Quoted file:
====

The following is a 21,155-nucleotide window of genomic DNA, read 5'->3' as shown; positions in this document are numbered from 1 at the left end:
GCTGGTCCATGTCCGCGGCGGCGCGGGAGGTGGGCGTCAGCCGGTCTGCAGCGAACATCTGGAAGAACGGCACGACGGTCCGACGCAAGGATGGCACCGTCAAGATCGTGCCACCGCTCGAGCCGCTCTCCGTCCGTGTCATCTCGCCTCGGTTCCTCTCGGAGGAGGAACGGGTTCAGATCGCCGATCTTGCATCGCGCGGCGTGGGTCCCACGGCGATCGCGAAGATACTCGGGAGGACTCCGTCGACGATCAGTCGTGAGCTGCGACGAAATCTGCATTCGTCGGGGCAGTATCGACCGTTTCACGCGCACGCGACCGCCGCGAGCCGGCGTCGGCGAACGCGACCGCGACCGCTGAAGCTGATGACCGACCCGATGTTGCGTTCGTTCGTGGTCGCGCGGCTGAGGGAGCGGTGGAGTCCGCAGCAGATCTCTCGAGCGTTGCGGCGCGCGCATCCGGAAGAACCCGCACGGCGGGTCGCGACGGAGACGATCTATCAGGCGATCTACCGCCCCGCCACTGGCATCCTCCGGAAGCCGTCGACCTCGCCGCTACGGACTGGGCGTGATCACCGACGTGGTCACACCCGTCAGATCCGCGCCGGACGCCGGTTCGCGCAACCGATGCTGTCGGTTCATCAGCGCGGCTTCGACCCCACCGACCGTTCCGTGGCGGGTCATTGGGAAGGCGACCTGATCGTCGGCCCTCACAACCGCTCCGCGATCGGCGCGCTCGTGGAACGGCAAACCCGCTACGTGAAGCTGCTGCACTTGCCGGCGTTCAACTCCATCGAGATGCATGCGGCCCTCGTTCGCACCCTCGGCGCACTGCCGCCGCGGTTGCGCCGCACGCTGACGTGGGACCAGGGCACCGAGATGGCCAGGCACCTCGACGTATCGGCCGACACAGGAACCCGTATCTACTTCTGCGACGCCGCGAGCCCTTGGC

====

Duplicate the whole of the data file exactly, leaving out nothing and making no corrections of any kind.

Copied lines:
The following is a 21,155-nucleotide window of genomic DNA, read 5'->3' as shown; positions in this document are numbered from 1 at the left end:
GCTGGTCCATGTCCGCGGCGGCGCGGGAGGTGGGCGTCAGCCGGTCTGCAGCGAACATCTGGAAGAACGGCACGACGGTCCGACGCAAGGATGGCACCGTCAAGATCGTGCCACCGCTCGAGCCGCTCTCCGTCCGTGTCATCTCGCCTCGGTTCCTCTCGGAGGAGGAACGGGTTCAGATCGCCGATCTTGCATCGCGCGGCGTGGGTCCCACGGCGATCGCGAAGATACTCGGGAGGACTCCGTCGACGATCAGTCGTGAGCTGCGACGAAATCTGCATTCGTCGGGGCAGTATCGACCGTTTCACGCGCACGCGACCGCCGCGAGCCGGCGTCGGCGAACGCGACCGCGACCGCTGAAGCTGATGACCGACCCGATGTTGCGTTCGTTCGTGGTCGCGCGGCTGAGGGAGCGGTGGAGTCCGCAGCAGATCTCTCGAGCGTTGCGGCGCGCGCATCCGGAAGAACCCGCACGGCGGGTCGCGACGGAGACGATCTATCAGGCGATCTACCGCCCCGCCACTGGCATCCTCCGGAAGCCGTCGACCTCGCCGCTACGGACTGGGCGTGATCACCGACGTGGTCACACCCGTCAGATCCGCGCCGGACGCCGGTTCGCGCAACCGATGCTGTCGGTTCATCAGCGCGGCTTCGACCCCACCGACCGTTCCGTGGCGGGTCATTGGGAAGGCGACCTGATCGTCGGCCCTCACAACCGCTCCGCGATCGGCGCGCTCGTGGAACGGCAAACCCGCTACGTGAAGCTGCTGCACTTGCCGGCGTTCAACTCCATCGAGATGCATGCGGCCCTCGTTCGCACCCTCGGCGCACTGCCGCCGCGGTTGCGCCGCACGCTGACGTGGGACCAGGGCACCGAGATGGCCAGGCACCTCGACGTATCGGCCGACACAGGAACCCGTATCTACTTCTGCGACGCCGCGAGCCCTTGGC